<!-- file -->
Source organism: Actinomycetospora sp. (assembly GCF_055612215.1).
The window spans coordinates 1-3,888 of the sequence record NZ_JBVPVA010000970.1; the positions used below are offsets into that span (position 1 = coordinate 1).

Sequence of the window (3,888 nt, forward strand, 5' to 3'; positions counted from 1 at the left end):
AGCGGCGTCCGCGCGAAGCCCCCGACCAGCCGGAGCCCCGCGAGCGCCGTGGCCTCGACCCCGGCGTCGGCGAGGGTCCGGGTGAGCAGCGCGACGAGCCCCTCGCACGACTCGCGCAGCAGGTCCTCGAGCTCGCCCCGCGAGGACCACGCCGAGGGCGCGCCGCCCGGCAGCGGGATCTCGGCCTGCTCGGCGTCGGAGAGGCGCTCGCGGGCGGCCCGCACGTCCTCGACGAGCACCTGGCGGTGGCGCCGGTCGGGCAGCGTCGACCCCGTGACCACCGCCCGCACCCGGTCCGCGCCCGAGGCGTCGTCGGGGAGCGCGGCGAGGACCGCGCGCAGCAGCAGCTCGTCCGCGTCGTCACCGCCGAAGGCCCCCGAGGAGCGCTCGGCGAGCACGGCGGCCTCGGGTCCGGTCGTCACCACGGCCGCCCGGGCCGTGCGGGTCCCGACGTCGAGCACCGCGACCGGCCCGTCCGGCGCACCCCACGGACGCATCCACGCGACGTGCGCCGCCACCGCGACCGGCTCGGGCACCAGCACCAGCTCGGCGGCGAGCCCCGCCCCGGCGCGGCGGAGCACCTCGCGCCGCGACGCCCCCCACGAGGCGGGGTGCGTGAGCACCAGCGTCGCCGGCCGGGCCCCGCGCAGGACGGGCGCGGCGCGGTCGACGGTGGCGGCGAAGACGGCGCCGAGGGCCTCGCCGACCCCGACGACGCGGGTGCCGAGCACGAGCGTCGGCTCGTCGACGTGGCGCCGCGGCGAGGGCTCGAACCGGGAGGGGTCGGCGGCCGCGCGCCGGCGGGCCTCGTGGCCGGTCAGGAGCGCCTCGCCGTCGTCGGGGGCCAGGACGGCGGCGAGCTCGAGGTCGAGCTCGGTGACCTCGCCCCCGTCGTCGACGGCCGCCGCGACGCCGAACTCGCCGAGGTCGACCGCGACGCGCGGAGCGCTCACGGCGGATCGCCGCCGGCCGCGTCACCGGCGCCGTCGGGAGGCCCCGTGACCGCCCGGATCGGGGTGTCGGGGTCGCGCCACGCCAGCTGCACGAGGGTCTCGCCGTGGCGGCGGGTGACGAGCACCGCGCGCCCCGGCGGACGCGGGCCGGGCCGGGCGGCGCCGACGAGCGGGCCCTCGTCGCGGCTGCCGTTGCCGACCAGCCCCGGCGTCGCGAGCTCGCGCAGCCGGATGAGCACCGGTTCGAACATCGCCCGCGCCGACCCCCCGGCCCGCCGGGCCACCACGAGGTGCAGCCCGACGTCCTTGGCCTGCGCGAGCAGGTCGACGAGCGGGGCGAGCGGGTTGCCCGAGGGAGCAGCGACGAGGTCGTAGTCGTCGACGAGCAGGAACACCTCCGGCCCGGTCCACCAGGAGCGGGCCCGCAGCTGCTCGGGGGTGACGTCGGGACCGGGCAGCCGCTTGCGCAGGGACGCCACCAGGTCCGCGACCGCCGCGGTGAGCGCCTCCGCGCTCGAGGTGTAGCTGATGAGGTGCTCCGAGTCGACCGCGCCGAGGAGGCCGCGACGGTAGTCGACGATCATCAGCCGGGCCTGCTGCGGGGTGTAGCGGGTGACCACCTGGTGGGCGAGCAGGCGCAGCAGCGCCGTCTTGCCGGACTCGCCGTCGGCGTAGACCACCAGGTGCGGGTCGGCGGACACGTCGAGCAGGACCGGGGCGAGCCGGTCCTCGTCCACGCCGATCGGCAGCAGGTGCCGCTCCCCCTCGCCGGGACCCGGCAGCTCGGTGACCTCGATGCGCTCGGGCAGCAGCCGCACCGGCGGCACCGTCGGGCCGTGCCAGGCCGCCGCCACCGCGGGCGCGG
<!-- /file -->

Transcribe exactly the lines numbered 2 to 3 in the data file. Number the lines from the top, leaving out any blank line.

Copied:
The window spans coordinates 1-3,888 of the sequence record NZ_JBVPVA010000970.1; the positions used below are offsets into that span (position 1 = coordinate 1).

Sequence of the window (3,888 nt, forward strand, 5' to 3'; positions counted from 1 at the left end):